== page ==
Dairy: Should it be avoided for great skin?

Dairy and your skin: Here’s what you need to know

Dairy is a controversial food group and is backed by big industry, it’s no wonder that large-scale comprehensive studies investigating its long-term effects are scarce. Time and time again, small-scale studies show dairy can have a negative effect on skin health as a consequence of the individual ingredients and hormones milk contains.

Until recently, there had been no large-scale analysis, however, 2018 has seen a landmark meta-analysis study published in the journal of clinical nutrition. A meta-analysis study draws together all small-scale studies on a particular topic and weights their findings to draw an overall conclusion i.e. is dairy good or bad for skin health? Does dairy cause acne? Could dairy be the cause of oily skin?

Why dairy may be bad for the skin

Dairy and specifically milk and even more specifically low-fat or skimmed milk may have a negative effect on the skin which results in;

  • Spots and blemishes
  • Acne
  • Oily skin
  • Large pore size
  • Inflammation i.e. aggravation of skin conditions like rosacea or even premature ageing

The above dairy effects on the skin are thought to be due to one or more of the following;

  • Dairy contains lactose (more about this soon)
  • Dairy is an insulinotropic food group i.e. it causes large and sudden rises in insulin and associated hormones
  • Milk and dairy contain hormones
  • Milk and dairy significantly elevate levels of a hormone called insulin-like growth factor-1 (IGF-1)
  • Dairy contains an often troublesome protein called casein

Dairy + lactose + your skin

Lactose is a type of sugar found in large quantities in milk. The human body requires an enzyme called lactase to process and use lactose. However many people lack or do not make the enzyme lactase naturally. A consequence of dairy being a recent introduction to an adult diet. It’s estimated that approximately 65% of the global population have a reduced ability to digest lactose1. A statistic which increases to 90% when investigating the genetics of differing decent i.e. East Asian. 

These statistics may explain why a 2017 published study entitled dairy products and inflammation: A review of the clinical evidence concluded data to date shows dairy may be anti-inflammatory in people suffering from metabolic disorders, however pro-inflammatory in people with an allergy to milk2. Although intolerance is not the same as an allergy, in that consuming the food will not result in anaphylactic shock or death, having an intolerance will cause similar yet lower activation of immune response and inflammation.  As skin is the largest organ of the human body it is ultimately affected by diet provoked inflammation.

Bottom line: Consuming diary when a person is allergic or intolerant can cause low grade but persistent inflammation i.e. inflammageing and worsening of existing inflammatory skin conditions like rosacea, eczema or acne.

Dairy: an insulinotropic food which can have a negative impact on the skin

Low glycaemic index diets are generally accepted as having significant health benefits. Following a low glycaemic index diet relies on eating foods or meals which release sugar energy slowly i.e. complex carbohydrates. When sugar energy is released slowly, blood sugar levels remain consistent and release of sugar controlling hormones such as insulin and insulin-like growth factor are moderated.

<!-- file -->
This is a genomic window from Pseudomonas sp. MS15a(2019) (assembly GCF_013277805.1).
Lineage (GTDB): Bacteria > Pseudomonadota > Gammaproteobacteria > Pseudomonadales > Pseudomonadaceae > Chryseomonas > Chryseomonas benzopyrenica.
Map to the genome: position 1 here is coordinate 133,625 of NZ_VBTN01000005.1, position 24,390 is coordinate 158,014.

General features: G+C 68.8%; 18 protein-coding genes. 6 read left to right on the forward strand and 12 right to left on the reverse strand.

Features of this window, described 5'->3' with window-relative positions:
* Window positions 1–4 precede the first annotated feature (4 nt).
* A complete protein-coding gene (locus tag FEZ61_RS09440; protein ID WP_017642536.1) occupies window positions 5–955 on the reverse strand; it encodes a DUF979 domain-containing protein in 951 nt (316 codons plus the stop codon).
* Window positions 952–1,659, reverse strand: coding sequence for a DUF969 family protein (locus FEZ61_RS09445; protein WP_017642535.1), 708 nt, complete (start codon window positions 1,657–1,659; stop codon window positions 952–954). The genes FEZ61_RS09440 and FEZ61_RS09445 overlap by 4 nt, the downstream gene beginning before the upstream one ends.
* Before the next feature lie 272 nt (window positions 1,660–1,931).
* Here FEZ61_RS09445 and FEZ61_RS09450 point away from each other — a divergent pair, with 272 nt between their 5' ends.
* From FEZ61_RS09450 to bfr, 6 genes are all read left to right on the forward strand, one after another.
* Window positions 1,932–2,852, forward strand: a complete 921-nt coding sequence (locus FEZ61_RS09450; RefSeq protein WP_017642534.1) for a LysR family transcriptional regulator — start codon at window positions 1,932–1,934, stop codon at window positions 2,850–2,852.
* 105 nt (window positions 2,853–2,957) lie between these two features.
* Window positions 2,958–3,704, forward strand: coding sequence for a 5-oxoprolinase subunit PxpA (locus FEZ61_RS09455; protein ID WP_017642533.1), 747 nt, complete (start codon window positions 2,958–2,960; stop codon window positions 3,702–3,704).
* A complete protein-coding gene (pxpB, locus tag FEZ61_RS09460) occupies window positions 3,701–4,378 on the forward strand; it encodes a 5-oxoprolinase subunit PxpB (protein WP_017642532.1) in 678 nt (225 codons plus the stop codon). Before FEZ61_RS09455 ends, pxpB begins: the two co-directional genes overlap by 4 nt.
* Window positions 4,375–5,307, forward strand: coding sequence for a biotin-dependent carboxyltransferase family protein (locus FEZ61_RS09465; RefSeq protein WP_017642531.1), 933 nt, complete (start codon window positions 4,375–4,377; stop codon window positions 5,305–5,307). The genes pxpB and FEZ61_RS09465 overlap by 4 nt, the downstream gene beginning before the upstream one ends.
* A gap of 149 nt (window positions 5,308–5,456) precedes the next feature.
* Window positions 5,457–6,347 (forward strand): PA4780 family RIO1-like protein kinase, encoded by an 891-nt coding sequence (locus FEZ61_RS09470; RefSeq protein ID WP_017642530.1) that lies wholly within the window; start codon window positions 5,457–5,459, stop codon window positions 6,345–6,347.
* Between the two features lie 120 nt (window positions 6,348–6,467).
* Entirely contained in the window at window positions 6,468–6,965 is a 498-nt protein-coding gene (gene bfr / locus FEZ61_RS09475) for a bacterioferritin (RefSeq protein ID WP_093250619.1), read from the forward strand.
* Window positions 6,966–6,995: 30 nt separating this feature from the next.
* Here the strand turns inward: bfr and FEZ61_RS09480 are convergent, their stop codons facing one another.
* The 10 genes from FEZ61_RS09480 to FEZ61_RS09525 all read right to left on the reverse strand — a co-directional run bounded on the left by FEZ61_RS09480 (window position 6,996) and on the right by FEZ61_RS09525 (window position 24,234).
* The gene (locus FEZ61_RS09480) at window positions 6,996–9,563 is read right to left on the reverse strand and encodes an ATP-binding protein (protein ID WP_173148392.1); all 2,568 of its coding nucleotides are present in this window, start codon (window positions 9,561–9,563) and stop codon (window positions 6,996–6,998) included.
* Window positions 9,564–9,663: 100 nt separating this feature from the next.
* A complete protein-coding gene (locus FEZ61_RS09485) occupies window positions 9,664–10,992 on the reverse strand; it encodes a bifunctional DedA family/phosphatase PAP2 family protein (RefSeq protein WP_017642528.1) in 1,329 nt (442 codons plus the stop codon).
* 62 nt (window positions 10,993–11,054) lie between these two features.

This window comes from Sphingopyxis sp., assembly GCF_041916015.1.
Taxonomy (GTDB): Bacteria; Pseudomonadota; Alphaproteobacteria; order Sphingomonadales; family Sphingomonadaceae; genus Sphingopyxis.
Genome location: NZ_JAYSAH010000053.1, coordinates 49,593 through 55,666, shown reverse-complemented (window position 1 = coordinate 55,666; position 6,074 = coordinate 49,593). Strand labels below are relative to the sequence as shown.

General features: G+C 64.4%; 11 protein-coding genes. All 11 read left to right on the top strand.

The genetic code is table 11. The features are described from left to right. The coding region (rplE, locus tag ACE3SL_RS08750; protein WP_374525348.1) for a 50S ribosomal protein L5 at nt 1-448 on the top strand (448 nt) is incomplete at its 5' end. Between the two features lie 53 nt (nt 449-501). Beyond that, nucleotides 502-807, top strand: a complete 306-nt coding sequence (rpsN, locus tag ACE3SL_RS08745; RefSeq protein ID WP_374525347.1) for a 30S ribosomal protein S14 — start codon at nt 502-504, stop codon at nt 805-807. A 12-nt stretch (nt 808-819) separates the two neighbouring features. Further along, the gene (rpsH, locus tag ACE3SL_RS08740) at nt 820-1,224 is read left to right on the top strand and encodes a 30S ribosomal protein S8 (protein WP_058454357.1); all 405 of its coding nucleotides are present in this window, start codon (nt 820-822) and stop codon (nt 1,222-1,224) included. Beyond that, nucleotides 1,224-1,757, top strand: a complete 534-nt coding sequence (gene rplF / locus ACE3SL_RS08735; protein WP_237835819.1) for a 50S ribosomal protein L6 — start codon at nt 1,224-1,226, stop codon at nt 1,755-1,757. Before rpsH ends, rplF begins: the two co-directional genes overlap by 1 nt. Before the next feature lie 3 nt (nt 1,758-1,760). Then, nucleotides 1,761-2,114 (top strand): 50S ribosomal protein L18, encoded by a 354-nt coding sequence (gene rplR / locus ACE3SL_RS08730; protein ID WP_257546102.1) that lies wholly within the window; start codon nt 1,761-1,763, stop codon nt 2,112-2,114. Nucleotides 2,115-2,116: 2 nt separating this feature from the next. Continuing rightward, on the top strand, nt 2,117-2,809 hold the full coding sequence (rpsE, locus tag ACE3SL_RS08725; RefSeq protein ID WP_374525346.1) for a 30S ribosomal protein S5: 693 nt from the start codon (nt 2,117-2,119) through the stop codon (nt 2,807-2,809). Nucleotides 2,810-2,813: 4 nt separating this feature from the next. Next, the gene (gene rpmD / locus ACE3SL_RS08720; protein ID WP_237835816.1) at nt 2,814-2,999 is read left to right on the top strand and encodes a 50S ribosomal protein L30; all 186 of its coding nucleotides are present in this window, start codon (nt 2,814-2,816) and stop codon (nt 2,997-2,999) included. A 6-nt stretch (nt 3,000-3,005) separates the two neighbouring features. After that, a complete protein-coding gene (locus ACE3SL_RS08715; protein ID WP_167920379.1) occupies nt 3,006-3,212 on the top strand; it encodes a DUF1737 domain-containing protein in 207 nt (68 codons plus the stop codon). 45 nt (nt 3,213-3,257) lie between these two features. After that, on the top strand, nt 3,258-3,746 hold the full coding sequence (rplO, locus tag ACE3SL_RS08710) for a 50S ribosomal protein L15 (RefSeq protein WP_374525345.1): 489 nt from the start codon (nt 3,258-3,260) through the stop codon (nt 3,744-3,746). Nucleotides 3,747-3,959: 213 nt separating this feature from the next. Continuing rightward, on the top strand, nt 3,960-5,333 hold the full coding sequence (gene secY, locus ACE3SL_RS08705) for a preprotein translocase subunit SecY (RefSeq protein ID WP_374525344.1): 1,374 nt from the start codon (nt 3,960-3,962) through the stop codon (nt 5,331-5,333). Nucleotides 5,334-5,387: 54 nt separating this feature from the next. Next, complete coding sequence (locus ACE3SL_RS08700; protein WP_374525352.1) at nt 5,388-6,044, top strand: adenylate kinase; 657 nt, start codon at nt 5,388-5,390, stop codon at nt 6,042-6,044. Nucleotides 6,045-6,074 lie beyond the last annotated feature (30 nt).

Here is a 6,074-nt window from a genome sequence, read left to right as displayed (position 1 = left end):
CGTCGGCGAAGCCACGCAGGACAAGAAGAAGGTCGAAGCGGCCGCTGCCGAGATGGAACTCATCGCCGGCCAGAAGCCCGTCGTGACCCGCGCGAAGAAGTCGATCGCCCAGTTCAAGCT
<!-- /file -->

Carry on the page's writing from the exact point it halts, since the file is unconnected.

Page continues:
To eat a low glycaemic diet, however, is not foolproof; because some foods which appear to be low in glycaemic index e.g. milk still provokes a strong release of insulin3. Foods like these are referred to as being insulinotropic.

Almost all dairy foods are highly insulinotropic including yoghurt, ice cream, cottage cheese and fermented milk products, however to the exclusion of cheese. Adding a typical serving of milk, 200ml to a low GI meal can increase insulin response by 300% – this being the level that would be experienced when eating a very high GI meal like white bread4.

When insulin is released, insulin-like-growth-factor-1 is also released and increased IGF-1 levels are positively correlated with acne5. An effect thought to be a result of dairy causing stimulation of sebocytes – oil producing cells6. When skin becomes oilier, trapped dead skin cells become stuck inside pores and acne-causing bacteria breed.

Ultimately, dairy consumption can result in spots, blemishes, and acne, however, dairy consumption can also, therefore, result in oily skin and large pore size. Pore size is impacted by the size of the sebum glands inside of pores. Oily skin has enlarged sebum glands/over-stimulated sebum glands, therefore, resulting in a larger pore size.

Bottom line: Consuming dairy regularly may cause a person spots, blemishes, and acne in addition to oily skin and large pore size.

Dairy hormones + your skin

Dairy is often described as a nutritionally dense food. Nature has designed dairy this way to help baby mammals grow to be strong and healthy, quickly. For this reason dairy contains a significant amount of sex hormone derivatives such as oestrogen, progesterone, androgen, dihydrotestosterone (DHT) and 5-alpha reduced steroids7. DHT and 5-aplha reduced steroids, in particular, have potent effects on sebum regulation and acne progression8. In fact, testosterone is metabolised inside the human body by 5-aplpha reductases into DHT. Androgen receptors have a 10 times greater affinity for DHT than they do testosterone9 and androgen receptors can be found directly inside of sebaceous glands. This is the biological reasoning for why androgen hormones or an excess of androgen hormones can lead to oily skin and acne.

The development of adult acne in women is thought to be a likely consequence of androgen excess i.e. hormones which stimulate what are generally considered as typically male traits. These are linked with an oiliness of skin, which can, therefore, trigger acne10.

Dairy, IGF-1 + your skin

Insulin-like growth factor is a hormone the human body can be triggered into making as a consequence of diet. While dairy is significantly active in triggering IGF-1 production. Dairy also contains IGF-1. The form of IGF-1 found in dairy is not digestible i.e. it cannot be broken down by enzymes in the gut. This hormone may, therefore, be absorbed through the intestine contributing to elevated IGF-1 levels in blood11. Studies on direct IGF-1 absorption are not yet conclusive.